On 8 April 2018 at 04:27, Craig Ringer <cr...@2ndquadrant.com> wrote:
> On 8 April 2018 at 10:16, Thomas Munro <thomas.mu...@enterprisedb.com>
> wrote:
> If the kernel does writeback in the middle, how on earth is it supposed to
> know we expect to reopen the file and check back later?
> Should it just remember "this file had an error" forever, and tell every
> caller? In that case how could we recover? We'd need some new API to say
> "yeah, ok already, I'm redoing all my work since the last good fsync() so
> you can clear the error flag now". Otherwise it'd keep reporting an error
> after we did redo to recover, too.

There is no spoon^H^H^H^H^Herror flag. We don't need fsync to keep
track of any errors. We just need fsync to accurately report whether
all the buffers in the file have been written out. When you call fsync
again the kernel needs to initiate i/o on all the dirty buffers and
block until they complete successfully. If they complete successfully
then nobody cares whether they had some failure in the past when i/o
was initiated at some point in the past.

The problem is not that errors aren't been tracked correctly. The
problem is that dirty buffers are being marked clean when they haven't
been written out. They consider dirty filesystem buffers when there's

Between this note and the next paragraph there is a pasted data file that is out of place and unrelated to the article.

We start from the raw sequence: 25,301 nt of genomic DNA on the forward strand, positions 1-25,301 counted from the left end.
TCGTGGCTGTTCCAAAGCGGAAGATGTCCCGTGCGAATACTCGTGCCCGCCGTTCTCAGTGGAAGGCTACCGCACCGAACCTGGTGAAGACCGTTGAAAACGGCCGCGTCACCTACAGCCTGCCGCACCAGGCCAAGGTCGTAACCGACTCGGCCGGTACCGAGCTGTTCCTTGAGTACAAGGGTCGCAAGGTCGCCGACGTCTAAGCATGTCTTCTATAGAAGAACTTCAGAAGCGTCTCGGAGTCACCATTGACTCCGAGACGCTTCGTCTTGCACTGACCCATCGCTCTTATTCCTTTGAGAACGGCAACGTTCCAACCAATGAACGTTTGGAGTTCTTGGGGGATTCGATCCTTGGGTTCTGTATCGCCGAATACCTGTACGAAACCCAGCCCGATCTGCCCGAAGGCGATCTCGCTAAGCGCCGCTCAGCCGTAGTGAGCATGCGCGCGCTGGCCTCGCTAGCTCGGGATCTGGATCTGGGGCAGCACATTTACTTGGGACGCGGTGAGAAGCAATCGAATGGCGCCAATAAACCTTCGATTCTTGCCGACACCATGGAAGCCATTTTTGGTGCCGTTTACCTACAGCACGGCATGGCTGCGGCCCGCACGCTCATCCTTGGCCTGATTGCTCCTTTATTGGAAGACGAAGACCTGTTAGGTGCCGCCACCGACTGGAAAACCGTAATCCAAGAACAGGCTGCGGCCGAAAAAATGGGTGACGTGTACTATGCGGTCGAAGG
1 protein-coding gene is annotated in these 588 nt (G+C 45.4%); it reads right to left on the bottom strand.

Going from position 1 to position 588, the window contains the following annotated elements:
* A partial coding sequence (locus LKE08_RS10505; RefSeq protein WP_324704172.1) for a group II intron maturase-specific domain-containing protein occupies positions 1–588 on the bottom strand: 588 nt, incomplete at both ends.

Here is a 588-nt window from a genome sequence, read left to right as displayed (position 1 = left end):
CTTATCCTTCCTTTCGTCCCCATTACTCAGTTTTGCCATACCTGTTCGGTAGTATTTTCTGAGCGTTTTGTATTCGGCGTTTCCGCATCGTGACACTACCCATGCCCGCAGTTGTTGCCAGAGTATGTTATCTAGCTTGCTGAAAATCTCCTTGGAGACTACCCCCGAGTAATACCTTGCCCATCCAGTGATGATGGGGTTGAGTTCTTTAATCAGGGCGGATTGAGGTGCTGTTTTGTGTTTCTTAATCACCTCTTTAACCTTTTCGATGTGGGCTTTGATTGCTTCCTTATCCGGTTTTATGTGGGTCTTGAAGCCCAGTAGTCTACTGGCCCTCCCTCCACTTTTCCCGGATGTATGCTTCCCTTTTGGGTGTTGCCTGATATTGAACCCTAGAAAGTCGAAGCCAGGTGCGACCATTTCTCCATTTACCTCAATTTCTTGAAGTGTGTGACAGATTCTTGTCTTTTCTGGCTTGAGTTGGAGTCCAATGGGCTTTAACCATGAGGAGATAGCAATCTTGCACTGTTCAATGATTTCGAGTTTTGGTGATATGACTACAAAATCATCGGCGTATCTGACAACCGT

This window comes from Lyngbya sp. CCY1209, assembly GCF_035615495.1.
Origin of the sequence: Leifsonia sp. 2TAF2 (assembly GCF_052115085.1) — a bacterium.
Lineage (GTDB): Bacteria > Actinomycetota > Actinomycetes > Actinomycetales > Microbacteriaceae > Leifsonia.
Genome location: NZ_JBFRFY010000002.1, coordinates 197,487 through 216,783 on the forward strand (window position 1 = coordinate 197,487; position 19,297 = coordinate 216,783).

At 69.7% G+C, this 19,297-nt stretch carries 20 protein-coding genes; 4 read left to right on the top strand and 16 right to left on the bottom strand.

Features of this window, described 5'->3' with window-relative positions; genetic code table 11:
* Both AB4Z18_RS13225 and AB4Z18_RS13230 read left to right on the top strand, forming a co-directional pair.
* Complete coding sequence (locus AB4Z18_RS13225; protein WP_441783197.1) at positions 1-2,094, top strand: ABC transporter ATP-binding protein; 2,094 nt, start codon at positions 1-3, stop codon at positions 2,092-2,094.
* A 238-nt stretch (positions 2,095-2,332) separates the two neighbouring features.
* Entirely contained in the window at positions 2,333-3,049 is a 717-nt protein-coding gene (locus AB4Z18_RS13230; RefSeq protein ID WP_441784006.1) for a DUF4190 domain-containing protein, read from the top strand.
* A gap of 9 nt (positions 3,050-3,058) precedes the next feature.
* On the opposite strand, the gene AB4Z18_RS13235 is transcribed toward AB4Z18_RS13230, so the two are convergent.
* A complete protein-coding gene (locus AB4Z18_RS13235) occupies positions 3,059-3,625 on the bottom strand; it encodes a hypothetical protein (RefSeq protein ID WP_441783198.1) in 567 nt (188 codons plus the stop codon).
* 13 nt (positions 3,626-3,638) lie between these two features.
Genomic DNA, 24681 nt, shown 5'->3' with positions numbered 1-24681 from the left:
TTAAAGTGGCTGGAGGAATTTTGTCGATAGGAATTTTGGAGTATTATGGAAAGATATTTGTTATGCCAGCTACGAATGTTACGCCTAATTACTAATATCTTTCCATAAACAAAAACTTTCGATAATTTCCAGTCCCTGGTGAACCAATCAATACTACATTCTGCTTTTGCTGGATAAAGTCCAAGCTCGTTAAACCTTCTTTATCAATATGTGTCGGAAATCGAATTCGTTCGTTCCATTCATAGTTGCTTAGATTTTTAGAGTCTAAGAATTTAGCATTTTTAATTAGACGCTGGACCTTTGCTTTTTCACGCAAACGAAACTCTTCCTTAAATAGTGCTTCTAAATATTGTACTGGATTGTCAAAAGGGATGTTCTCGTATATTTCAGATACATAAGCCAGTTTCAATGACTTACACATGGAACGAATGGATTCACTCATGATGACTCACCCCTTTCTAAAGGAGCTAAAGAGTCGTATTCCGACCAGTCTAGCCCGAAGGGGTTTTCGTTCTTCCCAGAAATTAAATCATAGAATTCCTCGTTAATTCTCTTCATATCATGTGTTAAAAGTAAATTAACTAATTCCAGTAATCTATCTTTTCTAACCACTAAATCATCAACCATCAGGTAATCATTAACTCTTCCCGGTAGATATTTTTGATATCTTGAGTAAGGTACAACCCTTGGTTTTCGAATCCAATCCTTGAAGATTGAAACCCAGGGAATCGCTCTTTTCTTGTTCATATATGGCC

hardware failure preventing them from being written "a memory leak".

As long as any error means the kernel has discarded writes then
there's no real hope of any reliable operation through that interface.

Going to DIRECTIO is basically recognizing this. That the kernel
filesystem buffer provides no reliable interface so we need to
reimplement it ourselves in user space.

It's rather disheartening. Aside from having to do all that work we
have the added barrier that we don't have as much information about
the hardware as the kernel has. We don't know where raid stripes begin
and end, how big the memory controller buffers are or how to tell when
they're full or empty or how to flush them. etc etc. We also don't
know what else is going on on the machine.


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